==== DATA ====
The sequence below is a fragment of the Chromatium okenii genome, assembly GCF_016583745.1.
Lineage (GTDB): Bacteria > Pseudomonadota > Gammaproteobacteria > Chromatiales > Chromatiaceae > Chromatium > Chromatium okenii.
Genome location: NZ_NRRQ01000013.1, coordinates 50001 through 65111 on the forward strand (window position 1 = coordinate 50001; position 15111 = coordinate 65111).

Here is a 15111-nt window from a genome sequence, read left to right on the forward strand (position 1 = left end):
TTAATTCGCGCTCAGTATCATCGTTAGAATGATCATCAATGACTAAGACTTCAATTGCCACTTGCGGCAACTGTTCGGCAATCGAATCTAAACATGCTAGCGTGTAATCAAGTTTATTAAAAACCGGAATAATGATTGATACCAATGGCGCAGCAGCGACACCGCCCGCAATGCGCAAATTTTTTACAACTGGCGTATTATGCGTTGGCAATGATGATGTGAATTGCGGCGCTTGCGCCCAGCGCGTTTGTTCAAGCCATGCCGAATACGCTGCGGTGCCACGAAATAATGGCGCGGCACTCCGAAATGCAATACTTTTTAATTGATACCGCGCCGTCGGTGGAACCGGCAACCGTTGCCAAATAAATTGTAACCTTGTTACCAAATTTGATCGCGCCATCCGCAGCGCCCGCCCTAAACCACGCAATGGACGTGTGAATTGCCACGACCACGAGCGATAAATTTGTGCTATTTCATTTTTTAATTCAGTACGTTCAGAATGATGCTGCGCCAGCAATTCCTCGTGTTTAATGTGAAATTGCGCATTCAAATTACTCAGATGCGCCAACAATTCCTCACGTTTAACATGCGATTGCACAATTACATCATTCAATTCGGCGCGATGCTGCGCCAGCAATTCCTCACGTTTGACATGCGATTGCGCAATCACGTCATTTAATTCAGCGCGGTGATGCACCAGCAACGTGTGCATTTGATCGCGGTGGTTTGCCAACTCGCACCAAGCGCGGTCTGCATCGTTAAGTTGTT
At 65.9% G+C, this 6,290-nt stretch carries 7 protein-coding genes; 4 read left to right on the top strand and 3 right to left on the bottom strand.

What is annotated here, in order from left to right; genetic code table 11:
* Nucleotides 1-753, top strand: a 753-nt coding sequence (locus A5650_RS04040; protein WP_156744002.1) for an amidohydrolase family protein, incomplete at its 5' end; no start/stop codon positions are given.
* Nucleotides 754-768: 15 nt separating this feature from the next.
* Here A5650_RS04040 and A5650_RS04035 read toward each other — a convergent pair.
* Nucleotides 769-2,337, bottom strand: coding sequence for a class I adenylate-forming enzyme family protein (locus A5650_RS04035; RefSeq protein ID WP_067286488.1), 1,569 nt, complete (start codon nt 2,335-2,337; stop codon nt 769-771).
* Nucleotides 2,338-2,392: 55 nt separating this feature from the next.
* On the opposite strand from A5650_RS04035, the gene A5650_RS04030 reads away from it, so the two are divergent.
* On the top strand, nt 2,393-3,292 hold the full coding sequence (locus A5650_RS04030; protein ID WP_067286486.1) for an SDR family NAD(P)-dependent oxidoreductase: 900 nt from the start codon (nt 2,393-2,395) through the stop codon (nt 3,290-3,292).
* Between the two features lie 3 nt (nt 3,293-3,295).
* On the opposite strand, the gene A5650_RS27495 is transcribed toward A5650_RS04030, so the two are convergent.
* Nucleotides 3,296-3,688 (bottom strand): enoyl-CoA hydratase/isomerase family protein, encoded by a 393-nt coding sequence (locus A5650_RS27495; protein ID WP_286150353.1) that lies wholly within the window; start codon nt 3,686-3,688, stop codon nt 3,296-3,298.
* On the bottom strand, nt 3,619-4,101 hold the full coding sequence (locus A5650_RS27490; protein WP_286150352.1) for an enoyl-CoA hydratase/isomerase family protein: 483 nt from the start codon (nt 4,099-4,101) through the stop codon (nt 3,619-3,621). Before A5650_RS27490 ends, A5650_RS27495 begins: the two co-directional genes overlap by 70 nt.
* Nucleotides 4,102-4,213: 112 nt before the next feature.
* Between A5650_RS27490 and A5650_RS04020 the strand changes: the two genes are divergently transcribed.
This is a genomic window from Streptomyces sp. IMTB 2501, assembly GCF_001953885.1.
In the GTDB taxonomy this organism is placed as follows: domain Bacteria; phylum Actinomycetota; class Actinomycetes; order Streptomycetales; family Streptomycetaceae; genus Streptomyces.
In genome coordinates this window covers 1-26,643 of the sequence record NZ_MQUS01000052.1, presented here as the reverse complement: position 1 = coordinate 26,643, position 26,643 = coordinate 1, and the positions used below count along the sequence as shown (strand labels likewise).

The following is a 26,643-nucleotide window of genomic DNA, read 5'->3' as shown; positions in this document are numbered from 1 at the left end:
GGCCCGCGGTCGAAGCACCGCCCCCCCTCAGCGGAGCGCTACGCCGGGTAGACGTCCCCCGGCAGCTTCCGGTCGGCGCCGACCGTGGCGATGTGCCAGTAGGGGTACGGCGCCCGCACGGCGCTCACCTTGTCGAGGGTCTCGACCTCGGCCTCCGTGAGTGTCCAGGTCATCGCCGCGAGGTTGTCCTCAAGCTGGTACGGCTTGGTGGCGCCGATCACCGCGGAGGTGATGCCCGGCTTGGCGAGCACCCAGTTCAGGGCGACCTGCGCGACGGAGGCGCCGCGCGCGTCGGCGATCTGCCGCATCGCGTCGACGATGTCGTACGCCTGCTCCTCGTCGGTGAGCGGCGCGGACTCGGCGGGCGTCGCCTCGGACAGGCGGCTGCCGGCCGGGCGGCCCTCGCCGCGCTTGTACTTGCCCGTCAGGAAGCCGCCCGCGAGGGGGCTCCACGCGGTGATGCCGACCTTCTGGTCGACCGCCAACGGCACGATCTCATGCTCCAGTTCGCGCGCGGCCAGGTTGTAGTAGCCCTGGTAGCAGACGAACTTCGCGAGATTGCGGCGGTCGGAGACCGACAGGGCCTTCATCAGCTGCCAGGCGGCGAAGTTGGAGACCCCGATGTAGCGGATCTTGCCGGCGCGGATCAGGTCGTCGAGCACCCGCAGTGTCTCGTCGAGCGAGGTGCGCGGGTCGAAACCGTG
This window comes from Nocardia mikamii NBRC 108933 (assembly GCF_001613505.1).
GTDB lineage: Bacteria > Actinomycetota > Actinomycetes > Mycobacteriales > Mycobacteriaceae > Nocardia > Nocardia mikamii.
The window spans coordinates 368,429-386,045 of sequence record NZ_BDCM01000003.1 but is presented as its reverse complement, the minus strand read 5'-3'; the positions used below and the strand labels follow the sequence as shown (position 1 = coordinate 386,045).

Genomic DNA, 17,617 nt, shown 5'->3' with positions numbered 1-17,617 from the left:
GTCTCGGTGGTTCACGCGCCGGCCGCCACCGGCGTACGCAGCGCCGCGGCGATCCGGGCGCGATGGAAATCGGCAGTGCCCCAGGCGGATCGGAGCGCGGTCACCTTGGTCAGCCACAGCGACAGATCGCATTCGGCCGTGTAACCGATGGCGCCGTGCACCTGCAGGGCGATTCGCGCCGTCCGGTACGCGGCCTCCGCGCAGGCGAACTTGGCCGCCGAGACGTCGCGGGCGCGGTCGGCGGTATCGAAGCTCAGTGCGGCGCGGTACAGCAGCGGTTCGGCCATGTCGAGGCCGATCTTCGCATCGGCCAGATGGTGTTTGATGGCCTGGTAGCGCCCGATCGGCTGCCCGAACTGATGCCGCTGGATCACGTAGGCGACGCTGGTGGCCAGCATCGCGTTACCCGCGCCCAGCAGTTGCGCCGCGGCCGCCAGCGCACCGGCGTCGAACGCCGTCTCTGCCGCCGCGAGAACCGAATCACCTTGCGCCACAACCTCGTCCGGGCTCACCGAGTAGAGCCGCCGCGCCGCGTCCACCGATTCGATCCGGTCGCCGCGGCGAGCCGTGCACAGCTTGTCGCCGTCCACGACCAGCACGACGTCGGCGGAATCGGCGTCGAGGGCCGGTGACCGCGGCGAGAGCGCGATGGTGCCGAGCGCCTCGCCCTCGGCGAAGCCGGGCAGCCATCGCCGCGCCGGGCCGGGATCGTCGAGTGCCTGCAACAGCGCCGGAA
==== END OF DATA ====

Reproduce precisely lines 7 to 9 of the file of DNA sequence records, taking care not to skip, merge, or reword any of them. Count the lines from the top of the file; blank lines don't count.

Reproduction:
What is annotated here, in order from left to right; genetic code table 11:
* Nucleotides 1-753, top strand: a 753-nt coding sequence (locus A5650_RS04040; protein WP_156744002.1) for an amidohydrolase family protein, incomplete at its 5' end; no start/stop codon positions are given.
* Nucleotides 754-768: 15 nt separating this feature from the next.